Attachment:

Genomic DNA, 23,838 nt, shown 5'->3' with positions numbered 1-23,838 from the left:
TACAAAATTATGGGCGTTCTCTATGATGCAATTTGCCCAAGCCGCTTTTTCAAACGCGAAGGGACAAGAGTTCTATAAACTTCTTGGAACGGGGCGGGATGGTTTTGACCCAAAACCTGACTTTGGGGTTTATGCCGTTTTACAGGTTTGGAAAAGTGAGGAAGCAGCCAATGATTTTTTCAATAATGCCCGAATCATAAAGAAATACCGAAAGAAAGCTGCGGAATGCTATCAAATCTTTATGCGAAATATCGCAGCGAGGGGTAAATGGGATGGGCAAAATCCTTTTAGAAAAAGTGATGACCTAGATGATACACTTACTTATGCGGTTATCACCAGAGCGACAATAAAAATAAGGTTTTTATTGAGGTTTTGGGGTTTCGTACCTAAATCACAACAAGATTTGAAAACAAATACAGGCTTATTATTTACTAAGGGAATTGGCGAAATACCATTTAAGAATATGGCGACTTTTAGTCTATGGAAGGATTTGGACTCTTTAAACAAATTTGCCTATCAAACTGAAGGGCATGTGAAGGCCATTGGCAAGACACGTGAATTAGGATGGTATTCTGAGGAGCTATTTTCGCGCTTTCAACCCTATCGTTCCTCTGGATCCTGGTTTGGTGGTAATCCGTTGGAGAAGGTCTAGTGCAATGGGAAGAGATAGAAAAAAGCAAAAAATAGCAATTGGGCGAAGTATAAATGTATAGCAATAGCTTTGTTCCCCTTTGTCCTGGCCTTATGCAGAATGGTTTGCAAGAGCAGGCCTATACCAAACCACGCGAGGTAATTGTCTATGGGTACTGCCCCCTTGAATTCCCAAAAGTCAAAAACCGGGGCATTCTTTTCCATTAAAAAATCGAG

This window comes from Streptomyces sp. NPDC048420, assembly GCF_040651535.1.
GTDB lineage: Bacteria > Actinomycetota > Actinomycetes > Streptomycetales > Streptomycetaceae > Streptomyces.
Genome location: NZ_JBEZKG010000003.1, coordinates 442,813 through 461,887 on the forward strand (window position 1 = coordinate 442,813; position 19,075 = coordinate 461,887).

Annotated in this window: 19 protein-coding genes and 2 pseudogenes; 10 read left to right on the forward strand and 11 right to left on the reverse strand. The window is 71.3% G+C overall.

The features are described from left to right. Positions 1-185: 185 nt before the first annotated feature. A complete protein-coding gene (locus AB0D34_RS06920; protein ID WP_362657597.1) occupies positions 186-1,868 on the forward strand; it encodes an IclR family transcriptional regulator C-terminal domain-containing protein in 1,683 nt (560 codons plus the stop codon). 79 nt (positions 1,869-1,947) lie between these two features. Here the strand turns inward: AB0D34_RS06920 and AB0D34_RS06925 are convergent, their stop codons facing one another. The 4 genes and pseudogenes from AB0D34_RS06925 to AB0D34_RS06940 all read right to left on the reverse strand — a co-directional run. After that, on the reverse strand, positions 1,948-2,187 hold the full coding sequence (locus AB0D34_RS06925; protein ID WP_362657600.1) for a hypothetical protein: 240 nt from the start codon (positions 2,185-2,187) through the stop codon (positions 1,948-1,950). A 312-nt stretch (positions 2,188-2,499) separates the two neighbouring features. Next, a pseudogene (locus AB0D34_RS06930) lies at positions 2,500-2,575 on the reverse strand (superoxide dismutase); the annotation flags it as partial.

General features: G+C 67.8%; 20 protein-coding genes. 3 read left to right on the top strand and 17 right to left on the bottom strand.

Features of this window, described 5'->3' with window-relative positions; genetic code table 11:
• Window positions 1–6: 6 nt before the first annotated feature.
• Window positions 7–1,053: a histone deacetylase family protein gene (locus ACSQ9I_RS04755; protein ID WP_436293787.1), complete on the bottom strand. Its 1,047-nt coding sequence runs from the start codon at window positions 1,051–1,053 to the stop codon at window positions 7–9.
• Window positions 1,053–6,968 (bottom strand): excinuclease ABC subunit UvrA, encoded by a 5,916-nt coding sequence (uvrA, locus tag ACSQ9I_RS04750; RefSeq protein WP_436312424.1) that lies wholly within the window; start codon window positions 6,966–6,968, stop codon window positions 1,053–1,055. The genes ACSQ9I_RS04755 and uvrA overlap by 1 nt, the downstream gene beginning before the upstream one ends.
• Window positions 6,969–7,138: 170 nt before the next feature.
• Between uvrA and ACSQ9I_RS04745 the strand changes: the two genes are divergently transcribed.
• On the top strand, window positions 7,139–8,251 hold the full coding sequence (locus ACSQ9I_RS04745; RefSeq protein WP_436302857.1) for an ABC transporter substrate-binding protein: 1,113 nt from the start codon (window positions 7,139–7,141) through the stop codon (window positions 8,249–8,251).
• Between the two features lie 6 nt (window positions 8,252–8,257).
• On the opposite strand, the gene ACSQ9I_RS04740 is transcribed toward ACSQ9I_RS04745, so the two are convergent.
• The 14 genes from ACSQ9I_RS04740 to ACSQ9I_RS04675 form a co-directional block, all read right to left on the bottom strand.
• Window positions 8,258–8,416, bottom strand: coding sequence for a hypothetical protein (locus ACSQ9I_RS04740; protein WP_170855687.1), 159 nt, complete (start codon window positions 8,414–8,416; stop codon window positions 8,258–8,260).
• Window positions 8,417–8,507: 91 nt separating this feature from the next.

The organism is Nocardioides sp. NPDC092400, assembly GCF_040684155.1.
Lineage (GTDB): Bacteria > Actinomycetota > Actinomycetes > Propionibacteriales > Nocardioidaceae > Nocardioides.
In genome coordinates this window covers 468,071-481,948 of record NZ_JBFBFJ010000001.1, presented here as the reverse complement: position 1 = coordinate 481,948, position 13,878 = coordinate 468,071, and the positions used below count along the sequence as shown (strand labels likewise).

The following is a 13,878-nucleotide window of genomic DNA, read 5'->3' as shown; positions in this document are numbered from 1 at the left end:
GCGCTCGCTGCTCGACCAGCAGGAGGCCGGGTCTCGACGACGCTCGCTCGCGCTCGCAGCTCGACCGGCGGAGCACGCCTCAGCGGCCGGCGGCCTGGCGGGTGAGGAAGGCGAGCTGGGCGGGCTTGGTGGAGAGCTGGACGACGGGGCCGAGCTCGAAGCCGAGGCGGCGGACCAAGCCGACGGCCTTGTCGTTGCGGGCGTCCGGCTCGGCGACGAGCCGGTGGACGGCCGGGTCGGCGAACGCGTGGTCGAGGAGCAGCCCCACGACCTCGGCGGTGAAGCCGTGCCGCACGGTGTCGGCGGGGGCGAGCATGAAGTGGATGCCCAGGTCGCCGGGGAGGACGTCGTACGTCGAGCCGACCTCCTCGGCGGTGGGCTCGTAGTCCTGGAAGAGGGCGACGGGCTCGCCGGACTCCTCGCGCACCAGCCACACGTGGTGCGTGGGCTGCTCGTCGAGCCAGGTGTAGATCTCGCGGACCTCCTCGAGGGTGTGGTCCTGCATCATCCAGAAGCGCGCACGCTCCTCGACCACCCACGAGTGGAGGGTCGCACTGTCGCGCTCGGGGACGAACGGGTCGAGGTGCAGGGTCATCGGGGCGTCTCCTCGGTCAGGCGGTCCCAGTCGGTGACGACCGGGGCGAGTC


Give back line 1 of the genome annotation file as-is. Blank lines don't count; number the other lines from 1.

Genomic DNA, 23,838 nt, shown 5'->3' with positions numbered 1-23,838 from the left: